While the epidemiological situation in France remains tense with a particularly intense co-circulation of respiratory viruses (Covid, influenza, bronchiolitis, etc.) this winter, which is already putting a strain on hospitals, the question of the impact of the doctors’ strike emerges the liberal movement on emergency services. But, by the organizers’ own admission, the movement should be less important than that of early December, when there was a 30% drop in activity by health insurance companies among general practitioners, the MG France, CSMF and Avenir Spé not having called for the closure of medical studies on their part.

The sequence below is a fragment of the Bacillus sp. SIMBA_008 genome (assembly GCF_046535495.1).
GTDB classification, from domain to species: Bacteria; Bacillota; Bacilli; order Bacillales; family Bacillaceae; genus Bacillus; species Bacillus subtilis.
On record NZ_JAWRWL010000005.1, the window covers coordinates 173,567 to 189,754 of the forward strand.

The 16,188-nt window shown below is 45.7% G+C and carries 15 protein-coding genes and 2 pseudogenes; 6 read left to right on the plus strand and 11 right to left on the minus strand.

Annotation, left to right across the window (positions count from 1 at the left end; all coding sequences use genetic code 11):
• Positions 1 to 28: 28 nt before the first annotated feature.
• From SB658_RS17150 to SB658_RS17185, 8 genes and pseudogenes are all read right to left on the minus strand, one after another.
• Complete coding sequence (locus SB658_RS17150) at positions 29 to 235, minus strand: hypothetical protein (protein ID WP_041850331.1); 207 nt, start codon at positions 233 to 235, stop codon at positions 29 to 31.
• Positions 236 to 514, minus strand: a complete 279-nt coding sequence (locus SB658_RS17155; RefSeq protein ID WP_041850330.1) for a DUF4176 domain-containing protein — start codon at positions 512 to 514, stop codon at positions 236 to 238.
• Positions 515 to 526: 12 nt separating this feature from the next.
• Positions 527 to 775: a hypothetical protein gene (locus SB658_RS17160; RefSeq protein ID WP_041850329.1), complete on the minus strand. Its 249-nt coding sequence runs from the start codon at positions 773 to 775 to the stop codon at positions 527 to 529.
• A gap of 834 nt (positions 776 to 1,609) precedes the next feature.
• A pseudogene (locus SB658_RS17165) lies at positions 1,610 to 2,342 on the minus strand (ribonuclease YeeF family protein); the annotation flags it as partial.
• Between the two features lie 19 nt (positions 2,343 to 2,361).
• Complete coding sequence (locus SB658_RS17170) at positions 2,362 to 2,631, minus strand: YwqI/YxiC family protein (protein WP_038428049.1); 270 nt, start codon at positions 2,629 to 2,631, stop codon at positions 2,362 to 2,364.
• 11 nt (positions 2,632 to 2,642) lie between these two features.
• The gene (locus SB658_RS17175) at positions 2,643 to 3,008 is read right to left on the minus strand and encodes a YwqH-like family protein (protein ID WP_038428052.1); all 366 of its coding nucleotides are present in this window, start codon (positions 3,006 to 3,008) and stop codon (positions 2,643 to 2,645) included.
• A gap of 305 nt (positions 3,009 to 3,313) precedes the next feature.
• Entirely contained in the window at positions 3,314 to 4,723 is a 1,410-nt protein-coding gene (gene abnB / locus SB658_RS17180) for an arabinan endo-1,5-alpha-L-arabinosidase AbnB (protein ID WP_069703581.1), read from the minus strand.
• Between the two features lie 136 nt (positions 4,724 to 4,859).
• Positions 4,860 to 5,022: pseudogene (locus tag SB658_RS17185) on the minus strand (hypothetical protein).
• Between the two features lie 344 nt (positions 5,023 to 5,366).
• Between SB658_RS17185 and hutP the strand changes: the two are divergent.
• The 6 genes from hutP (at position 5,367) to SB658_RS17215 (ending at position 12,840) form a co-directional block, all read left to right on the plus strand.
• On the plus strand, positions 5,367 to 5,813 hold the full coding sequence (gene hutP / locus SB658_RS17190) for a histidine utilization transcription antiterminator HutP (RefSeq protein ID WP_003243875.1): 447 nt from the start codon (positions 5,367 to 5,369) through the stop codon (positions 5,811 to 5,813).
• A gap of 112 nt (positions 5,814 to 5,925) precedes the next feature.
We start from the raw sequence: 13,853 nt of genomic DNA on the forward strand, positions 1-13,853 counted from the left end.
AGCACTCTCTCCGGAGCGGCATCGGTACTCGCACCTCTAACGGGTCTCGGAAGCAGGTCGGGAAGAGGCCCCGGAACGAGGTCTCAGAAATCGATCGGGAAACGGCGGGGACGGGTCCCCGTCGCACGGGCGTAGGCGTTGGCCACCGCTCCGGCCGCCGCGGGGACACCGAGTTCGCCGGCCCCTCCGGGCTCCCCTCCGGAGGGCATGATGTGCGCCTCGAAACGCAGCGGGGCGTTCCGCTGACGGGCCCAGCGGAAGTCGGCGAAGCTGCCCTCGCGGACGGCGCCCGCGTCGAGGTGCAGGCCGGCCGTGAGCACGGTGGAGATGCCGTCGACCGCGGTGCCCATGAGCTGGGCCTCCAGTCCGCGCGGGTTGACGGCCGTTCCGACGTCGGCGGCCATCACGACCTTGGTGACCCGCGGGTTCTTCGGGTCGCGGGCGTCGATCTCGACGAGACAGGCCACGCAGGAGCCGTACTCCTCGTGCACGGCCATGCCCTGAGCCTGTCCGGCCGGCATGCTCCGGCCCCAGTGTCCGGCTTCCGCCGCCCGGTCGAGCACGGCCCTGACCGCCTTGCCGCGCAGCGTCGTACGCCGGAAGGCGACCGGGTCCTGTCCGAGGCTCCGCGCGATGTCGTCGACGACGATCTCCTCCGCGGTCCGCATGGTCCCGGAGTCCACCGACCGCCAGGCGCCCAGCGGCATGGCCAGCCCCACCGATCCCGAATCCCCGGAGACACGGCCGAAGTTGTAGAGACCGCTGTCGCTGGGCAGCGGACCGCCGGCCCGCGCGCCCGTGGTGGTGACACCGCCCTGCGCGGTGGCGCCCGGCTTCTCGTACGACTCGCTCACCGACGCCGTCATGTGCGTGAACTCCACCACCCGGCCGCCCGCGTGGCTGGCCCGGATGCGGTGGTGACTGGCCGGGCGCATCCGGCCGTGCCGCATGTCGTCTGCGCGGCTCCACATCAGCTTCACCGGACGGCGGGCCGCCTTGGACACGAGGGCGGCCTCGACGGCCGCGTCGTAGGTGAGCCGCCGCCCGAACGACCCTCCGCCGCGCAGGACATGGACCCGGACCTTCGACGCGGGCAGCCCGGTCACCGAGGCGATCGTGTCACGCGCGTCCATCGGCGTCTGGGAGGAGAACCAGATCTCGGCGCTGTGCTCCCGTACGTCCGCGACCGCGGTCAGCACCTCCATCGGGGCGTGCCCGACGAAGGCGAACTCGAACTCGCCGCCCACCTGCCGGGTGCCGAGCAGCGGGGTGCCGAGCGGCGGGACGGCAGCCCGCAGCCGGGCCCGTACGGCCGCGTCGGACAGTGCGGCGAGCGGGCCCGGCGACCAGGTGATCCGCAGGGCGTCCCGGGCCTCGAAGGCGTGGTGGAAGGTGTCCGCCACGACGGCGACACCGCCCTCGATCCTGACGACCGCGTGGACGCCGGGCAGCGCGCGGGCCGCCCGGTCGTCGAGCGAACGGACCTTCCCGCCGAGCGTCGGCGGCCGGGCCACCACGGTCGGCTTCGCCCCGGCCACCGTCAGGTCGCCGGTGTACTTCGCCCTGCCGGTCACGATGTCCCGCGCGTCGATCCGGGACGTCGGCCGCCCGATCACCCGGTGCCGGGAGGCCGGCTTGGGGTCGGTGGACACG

“For the moment it has not had any repercussions on the hospital field”, believes Nathalie Marchand, federal health officer CGT, who says she is more concerned about the saturation situation of emergencies due to the closures of beds and the continuous bleeding of public hospital staff. “We don’t want to oppose city medicine and the hospital, but we still fear that what the government is likely to let go of the Liberals, who always get raises, is so much health insurance budget that isn’t dedicated to the public hospital,” I recommend Nathalie Marchand. “For the moment we are rather conciliatory, we are asking for more mobilizations than strikes, but the movement could harden as the end of the negotiations with the health insurance nears, at the end of February”warns Jérôme Marty.

Leave a Reply

Your email address will not be published. Required fields are marked *